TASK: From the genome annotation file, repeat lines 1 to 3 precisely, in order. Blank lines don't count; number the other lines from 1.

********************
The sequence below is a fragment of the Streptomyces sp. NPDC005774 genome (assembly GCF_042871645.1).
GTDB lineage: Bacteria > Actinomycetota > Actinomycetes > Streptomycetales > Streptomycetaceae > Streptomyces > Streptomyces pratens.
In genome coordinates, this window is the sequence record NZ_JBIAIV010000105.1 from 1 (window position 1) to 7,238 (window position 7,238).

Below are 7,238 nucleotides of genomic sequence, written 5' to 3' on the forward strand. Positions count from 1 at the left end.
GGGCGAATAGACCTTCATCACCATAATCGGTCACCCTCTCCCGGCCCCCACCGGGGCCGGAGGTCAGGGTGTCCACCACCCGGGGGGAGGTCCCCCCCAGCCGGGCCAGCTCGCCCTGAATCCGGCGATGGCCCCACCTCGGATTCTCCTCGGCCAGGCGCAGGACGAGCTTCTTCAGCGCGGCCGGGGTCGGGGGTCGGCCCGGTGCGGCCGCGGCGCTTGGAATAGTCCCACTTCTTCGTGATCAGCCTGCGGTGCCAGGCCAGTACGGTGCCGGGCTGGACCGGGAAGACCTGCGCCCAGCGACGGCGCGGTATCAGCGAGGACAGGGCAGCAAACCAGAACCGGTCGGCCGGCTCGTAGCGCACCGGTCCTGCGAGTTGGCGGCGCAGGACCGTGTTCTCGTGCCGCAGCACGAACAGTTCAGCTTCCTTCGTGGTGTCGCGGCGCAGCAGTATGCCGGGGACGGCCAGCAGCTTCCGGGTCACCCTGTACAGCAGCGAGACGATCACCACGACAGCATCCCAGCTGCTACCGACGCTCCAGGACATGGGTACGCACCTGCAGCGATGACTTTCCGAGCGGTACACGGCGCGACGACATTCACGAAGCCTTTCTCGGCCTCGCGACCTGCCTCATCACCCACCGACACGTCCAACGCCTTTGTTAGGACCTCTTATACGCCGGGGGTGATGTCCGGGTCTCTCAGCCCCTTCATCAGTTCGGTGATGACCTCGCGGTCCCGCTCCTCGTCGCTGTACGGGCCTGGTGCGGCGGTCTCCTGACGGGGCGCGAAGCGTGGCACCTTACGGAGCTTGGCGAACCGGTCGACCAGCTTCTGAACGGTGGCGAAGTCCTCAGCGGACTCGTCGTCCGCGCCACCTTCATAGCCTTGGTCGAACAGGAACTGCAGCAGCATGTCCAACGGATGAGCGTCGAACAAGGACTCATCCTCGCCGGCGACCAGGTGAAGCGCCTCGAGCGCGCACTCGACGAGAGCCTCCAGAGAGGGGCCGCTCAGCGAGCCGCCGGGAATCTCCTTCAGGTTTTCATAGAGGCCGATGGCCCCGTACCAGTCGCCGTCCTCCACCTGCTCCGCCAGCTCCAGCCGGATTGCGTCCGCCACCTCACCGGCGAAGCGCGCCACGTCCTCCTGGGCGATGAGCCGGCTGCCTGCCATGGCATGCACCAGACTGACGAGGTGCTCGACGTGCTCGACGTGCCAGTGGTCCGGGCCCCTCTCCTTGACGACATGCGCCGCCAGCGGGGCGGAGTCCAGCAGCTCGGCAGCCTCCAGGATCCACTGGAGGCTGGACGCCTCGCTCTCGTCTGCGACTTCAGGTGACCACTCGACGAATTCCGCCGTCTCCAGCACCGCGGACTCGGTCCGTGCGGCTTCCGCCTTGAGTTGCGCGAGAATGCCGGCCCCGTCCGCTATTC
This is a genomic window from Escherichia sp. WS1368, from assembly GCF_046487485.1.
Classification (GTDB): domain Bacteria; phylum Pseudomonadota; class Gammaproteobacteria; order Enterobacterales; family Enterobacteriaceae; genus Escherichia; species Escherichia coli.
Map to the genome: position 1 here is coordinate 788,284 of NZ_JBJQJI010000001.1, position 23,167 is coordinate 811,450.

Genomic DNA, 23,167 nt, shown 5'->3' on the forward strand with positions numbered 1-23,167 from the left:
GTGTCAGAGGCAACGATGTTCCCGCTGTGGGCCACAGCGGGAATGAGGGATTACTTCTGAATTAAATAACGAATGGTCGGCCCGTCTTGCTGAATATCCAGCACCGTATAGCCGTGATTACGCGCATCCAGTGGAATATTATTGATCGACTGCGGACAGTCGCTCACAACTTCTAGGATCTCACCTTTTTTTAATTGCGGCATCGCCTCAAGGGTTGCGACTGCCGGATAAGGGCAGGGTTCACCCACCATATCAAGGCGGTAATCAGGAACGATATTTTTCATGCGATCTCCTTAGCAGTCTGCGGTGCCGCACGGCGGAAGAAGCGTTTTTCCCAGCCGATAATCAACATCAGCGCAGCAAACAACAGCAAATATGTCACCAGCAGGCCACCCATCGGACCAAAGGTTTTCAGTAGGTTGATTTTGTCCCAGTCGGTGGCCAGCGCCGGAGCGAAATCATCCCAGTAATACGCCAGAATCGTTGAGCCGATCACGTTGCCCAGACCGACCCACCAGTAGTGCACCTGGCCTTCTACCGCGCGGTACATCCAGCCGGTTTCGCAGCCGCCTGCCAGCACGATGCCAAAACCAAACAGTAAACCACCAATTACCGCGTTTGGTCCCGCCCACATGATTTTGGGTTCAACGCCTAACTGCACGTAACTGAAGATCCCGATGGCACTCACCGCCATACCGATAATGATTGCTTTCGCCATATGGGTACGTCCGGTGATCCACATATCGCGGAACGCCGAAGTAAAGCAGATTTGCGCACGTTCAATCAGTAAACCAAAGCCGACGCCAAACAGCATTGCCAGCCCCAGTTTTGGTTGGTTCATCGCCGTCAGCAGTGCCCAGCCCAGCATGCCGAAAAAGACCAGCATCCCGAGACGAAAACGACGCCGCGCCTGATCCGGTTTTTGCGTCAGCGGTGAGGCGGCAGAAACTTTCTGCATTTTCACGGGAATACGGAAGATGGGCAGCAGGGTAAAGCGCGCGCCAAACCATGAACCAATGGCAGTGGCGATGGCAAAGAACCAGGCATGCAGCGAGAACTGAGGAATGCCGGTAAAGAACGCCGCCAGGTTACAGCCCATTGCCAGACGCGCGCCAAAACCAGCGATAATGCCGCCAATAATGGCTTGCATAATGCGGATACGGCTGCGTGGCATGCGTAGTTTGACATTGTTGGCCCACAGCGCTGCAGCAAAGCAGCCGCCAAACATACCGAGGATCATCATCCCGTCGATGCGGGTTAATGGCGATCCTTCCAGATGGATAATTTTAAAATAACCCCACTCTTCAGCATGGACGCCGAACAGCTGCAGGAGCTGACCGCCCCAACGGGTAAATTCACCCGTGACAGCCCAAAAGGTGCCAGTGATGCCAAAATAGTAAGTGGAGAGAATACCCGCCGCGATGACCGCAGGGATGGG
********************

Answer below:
The sequence below is a fragment of the Streptomyces sp. NPDC005774 genome (assembly GCF_042871645.1).
GTDB lineage: Bacteria > Actinomycetota > Actinomycetes > Streptomycetales > Streptomycetaceae > Streptomyces > Streptomyces pratens.
In genome coordinates, this window is the sequence record NZ_JBIAIV010000105.1 from 1 (window position 1) to 7,238 (window position 7,238).